Self-Proclaimed ‘Sperm Whisperer’ Helps Men Take Fertility Matters ‘Into Their Own Hands’ (Pun Intended)
While I would never make light of the very real and serious issues some men face when it comes to fertility, some things are just impossible not to laugh at. And a urologist that calls himself the “Sperm Whisperer” is absolutely one of those things.
Dr. Joseph Aukal, a New York City-based urologist, is the go-to doc for guys looking to freeze their sperm for later use. Why would this be necessary, you ask? Don’t men have a fountain of everlasting baby making juice in their trousers, you ponder? That was the generally consensus until a few years ago when researched discovered that having an expiration date isn’t just for the ladies anymore. While a dude’s “baby batter” might spring eternal, the equipment that makes it can start acting up, which sharply effects male fertility after the age of 41.
This has some men worried, and they’ve decided take the…er…bull by the horns and get prudent in the race against their biological clocks. They truly are “taking matters into their own hands,” by visiting Alukal, who is a director of male reproductive health at NYU Langone Medical Center.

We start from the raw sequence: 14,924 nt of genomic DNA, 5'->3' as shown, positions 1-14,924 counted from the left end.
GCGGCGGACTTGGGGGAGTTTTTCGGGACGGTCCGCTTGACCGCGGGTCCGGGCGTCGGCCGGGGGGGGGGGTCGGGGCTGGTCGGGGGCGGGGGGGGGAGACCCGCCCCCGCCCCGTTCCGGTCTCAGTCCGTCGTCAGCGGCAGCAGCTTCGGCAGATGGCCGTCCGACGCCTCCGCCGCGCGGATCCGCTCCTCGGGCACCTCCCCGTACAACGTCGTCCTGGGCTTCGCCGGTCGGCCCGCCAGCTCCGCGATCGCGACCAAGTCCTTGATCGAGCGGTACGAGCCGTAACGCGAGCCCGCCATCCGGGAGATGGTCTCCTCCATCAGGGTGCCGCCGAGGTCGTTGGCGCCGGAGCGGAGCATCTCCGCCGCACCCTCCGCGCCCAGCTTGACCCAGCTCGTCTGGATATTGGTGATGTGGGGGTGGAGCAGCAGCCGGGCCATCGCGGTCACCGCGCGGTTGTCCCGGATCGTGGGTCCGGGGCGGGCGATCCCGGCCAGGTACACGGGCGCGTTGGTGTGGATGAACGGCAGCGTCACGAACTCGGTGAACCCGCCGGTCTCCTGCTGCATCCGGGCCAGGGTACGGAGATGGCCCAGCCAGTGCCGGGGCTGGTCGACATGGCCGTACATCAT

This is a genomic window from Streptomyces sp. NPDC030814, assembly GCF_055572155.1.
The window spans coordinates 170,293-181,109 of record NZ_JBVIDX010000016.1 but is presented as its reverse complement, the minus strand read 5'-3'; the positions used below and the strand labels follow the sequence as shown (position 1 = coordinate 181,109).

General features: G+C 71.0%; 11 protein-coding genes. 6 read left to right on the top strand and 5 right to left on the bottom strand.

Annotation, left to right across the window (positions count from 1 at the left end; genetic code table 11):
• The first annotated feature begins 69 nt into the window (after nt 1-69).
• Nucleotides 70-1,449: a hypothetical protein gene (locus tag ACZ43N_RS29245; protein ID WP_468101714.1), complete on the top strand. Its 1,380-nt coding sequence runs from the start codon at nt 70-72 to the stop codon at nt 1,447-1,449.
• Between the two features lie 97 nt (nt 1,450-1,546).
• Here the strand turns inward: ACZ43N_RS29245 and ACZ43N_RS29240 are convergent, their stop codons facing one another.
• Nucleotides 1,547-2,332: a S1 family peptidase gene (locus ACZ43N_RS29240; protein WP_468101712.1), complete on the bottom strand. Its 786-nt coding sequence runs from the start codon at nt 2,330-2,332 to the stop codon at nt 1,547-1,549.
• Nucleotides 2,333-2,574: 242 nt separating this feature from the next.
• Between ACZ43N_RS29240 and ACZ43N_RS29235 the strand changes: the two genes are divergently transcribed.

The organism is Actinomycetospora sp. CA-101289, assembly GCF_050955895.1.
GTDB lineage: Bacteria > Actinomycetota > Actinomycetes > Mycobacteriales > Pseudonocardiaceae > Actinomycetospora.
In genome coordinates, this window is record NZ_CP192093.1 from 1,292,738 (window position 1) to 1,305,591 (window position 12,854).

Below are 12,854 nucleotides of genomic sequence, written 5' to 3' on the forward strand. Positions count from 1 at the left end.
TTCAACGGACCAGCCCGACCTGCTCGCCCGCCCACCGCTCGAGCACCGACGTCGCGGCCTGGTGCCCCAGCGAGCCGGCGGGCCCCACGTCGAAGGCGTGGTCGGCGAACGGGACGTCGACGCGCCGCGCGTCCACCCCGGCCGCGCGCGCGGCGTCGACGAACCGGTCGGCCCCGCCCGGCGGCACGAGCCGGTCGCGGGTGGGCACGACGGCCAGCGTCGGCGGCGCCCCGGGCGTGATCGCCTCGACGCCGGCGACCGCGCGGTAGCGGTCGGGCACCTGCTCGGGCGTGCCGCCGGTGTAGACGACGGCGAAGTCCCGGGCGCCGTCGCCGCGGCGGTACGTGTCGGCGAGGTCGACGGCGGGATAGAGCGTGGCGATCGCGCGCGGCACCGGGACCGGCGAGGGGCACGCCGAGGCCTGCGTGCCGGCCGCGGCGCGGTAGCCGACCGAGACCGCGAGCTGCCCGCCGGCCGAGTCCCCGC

According to Dr. Alukal, the number of men coming in to undergo the process known as “cryobanking” (which totally rhymes with “monkey spanking”) has gone up exponentially.
This is certainly not a new concept, though you are more likely to hear about women freezing their eggs for future pregnancy. According toÂ Dr. Harry Fisch, from Columbia University, middle-aged man glue is six times more likely to produce a child on the autism spectrumÂ when you compare them with males under the age of 25. Chances of schizophrenia are three times more likely and that number goes up with age.
Brings new meaning to the term “spank bank,” now doesn’t it? In all seriousness, as fun as it is to come up with humorous euphemisms for sperm (Spooge! Spunk! Man milk!), I think this is a great idea. The costs are repetitively low, at around $500 initially and then a couple hundred more a year. It’s not exactly labor intensive (how long does it really take to bop the bologna?).